He dressed like a zombie and got into the car. He drove west on Speedway through the dark morning, the warm wind rushing into the car with all the windows down. He’d never noticed how deep and black the surrounding environs were, far off and beyond the well-lit sterile boulevards of Tucson. Again, there was that feeling that death was out there, somewhere in the dark, like a beast, running in the blackness, on and on parallel to the car, partly running and partly flying, racing him to the hospice.

He arrived at Odyssey around 2:30 a.m. She was still breathing but unconscious. He sat next to her. Around 3 a.m., he left to take a break and wandered through the halls. It was so peaceful here. He walked outside through a rear entrance. He felt the quiet calm of the warm desert night. The neglected backyard smelled musty, the lawn looked uncared for. The grass was soggy and spongy like musty Astro-turf beneath his feet, probably from a broken sprinkler system. He thought he smelled something rotten.

He went back inside. It was around 3:15 a.m. He found her room and sat next to her again. He watched her breathing. She was fully reclining, her head extended back. With her strange hairdo and gaping, toothless mouth, she looked like some haunted, wailing, witchy spirit, or a Banshee. Her head was extended back, and propped up on pillows her mouth was open in a gaping, hollow expression of “O,” her eyes half-closed, her pupils rolled up and far back under her lids. She’s looking toward heaven, he thought to himself. The elements of her face, if taken in separately here horrible, but when viewed as a whole, revealed a kind of ecstasy. As if she were looking back down at the earth and at her whole past life in amazement. But now, just now it changed, he thought. And now, her amazement had changed from seeing where she’d been; she was amazed to see where she was going!

He watched her breathe. In and out, in and out. Around 3:30 a.m. there was the tiniest movement in her throat, like the flutter of a hummingbird, then her breathing stopped, and she was still. She was gone. He let out a small sound, something in-between a tiny yelp and a sob. He rose then and got the nurse. She came in, and they both gently, matter-of-factly, closed her eyes. She left him alone with her. He sat back down, meditating on her and breathing. Their struggle together was over. But that she was dead, this fact was not important, nor did it seem real. He tried to focus on her eyes. Were they really closed? Her mouth, open in that silent kind of toothless wail was hard to look at, so he kept focusing on her eyes.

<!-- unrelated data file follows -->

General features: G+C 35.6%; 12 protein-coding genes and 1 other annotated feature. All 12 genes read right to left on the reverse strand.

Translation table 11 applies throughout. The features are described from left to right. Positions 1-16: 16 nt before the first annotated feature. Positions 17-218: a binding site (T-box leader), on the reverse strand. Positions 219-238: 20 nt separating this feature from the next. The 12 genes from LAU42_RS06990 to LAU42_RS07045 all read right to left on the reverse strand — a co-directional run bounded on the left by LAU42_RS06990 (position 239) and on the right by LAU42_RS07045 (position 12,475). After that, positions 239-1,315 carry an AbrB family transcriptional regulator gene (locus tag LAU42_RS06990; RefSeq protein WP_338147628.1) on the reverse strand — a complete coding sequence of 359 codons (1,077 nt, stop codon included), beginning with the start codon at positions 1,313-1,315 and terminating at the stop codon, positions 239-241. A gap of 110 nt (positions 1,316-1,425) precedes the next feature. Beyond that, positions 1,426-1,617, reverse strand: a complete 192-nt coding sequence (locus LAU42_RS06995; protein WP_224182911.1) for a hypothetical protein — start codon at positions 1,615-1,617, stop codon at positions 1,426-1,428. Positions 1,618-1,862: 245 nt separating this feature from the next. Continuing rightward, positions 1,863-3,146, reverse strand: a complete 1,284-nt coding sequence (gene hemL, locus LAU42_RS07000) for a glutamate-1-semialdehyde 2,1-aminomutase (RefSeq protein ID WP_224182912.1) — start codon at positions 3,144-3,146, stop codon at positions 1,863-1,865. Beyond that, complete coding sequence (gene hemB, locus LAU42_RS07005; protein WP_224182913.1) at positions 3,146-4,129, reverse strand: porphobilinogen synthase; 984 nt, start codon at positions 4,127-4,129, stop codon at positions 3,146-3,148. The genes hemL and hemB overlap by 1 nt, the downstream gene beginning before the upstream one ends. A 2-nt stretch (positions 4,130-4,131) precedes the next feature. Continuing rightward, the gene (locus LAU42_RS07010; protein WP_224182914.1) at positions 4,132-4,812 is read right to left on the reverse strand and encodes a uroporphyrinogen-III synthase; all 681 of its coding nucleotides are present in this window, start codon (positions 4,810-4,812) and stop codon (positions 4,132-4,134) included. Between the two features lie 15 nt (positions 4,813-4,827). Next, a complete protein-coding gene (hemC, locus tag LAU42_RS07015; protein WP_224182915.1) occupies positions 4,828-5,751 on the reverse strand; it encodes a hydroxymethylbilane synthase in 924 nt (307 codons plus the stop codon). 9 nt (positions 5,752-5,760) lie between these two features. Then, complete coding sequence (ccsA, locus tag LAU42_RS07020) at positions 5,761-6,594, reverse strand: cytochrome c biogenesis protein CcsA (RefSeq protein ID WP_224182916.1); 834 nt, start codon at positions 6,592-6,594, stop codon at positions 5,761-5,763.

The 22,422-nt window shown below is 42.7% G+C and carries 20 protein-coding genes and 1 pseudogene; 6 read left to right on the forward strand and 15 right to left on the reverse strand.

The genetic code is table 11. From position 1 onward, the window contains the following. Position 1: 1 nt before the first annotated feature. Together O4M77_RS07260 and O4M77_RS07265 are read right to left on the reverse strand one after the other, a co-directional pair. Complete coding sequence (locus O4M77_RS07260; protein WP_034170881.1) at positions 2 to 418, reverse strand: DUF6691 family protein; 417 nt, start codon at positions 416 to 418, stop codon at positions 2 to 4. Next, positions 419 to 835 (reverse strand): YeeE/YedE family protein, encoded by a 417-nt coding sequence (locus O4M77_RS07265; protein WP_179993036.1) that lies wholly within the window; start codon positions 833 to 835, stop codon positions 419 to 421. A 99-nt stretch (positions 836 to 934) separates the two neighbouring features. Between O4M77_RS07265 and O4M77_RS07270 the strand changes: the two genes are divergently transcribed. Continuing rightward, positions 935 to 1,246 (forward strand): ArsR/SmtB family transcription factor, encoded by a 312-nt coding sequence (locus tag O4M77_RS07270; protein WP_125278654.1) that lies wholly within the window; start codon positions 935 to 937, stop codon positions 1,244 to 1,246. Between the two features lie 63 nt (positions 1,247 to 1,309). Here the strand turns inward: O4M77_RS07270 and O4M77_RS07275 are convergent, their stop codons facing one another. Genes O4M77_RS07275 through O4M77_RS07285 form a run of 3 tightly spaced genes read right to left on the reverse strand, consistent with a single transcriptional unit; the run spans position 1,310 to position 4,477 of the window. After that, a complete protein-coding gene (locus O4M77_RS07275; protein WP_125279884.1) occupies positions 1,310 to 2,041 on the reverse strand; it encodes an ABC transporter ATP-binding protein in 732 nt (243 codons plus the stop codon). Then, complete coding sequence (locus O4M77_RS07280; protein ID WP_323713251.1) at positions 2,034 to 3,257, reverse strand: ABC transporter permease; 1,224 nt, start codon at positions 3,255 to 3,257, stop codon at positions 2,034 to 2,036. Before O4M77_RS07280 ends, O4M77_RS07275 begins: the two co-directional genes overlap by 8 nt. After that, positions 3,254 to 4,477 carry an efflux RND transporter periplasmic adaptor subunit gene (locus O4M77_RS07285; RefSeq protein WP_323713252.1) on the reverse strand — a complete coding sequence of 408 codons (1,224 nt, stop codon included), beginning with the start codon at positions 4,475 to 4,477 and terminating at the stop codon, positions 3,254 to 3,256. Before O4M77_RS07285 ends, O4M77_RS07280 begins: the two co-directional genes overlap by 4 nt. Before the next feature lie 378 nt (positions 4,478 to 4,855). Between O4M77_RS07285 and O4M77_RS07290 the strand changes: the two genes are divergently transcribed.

The fighting was over; all the loving and hating, all the confusion and wanting and desiring was over. Instead, now there was peace. He sat watching over her, silently praying for something or someone to protect her and guide her to the next place—if there was a next place. This was the bardo time it was important that he was with her for a while.

Go Mom, go soul, he was thinking and praying, go where you need to go. I am here, watching over you. I will stay with you a while, he thought. And so, he did.


Published by chrismcbeth

Some short stories, some poems; a "One-day-at-a-time-Trans-Daddy-Journal."